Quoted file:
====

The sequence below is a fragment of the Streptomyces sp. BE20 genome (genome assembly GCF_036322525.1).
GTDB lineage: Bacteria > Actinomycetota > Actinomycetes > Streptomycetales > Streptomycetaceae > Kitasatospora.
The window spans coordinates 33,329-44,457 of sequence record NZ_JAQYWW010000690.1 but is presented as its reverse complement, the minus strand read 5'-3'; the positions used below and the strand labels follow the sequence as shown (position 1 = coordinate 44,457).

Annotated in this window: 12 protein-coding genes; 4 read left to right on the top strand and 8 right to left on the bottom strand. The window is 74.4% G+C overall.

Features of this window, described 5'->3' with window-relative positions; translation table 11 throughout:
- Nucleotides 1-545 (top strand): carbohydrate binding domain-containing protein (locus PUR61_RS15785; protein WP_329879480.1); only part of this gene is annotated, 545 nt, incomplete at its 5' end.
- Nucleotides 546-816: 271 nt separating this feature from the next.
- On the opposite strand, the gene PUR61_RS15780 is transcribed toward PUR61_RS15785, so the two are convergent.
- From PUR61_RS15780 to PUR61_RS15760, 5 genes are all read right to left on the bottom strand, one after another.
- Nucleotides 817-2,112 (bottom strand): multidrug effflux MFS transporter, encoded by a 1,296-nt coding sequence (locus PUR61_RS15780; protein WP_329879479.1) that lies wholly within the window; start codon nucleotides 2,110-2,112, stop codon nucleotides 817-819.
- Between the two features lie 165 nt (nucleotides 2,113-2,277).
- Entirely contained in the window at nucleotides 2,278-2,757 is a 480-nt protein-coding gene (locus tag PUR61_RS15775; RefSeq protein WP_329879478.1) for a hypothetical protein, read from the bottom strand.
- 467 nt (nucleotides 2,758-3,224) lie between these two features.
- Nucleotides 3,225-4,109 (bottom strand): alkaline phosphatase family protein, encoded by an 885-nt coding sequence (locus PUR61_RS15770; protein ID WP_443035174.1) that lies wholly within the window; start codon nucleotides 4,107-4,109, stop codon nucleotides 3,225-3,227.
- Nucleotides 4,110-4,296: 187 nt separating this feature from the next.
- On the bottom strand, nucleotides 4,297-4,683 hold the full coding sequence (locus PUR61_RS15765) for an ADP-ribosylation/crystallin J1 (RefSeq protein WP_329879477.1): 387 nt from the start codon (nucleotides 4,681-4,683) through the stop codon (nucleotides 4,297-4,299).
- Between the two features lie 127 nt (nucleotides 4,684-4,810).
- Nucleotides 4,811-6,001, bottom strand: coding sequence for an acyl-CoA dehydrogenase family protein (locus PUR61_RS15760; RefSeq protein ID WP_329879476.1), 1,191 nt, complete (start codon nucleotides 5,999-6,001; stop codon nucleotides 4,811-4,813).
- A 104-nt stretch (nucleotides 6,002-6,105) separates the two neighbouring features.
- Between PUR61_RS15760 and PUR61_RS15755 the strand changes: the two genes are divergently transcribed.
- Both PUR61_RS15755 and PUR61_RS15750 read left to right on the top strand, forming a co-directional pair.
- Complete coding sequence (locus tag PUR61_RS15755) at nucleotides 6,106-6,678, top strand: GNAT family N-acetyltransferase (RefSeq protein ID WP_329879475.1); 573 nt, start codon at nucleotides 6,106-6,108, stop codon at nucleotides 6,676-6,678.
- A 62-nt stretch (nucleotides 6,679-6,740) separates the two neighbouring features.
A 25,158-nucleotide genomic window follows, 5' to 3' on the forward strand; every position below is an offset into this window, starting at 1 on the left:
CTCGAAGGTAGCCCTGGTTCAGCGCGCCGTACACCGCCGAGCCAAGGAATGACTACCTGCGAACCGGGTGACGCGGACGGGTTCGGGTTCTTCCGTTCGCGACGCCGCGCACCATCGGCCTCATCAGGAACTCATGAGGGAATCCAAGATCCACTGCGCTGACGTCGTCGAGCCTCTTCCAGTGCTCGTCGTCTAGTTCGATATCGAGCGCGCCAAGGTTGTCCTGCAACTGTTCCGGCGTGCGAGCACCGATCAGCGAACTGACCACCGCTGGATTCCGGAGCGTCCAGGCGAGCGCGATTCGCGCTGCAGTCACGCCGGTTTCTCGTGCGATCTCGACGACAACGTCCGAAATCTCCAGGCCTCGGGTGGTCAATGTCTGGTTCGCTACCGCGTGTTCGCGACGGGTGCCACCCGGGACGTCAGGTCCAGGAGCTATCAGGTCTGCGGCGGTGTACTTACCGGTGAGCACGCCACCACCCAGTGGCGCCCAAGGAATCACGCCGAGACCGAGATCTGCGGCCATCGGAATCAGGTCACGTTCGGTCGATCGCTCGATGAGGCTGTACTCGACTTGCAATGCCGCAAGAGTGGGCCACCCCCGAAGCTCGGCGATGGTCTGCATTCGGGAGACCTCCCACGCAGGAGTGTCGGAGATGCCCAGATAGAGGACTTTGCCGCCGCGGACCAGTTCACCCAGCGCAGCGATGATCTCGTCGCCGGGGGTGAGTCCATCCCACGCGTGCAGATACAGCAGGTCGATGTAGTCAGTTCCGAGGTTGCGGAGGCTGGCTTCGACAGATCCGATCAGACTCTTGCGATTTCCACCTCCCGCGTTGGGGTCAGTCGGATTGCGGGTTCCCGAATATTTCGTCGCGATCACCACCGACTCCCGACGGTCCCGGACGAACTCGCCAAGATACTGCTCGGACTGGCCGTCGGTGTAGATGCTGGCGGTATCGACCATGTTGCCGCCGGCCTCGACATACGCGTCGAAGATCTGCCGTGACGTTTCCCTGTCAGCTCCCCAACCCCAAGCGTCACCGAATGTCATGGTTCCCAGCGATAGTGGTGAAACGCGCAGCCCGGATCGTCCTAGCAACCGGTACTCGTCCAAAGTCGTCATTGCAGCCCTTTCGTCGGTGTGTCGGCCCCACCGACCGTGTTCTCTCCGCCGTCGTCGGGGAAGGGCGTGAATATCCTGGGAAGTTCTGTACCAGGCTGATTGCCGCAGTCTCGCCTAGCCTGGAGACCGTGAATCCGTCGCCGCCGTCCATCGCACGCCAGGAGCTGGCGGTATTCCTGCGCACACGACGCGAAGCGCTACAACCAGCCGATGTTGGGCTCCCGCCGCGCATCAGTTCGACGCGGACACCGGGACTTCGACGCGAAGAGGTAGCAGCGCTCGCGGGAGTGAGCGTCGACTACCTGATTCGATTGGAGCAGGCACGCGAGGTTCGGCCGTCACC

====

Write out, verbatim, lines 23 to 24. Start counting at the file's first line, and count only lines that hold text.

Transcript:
- A 62-nt stretch (nucleotides 6,679-6,740) separates the two neighbouring features.
A 25,158-nucleotide genomic window follows, 5' to 3' on the forward strand; every position below is an offset into this window, starting at 1 on the left: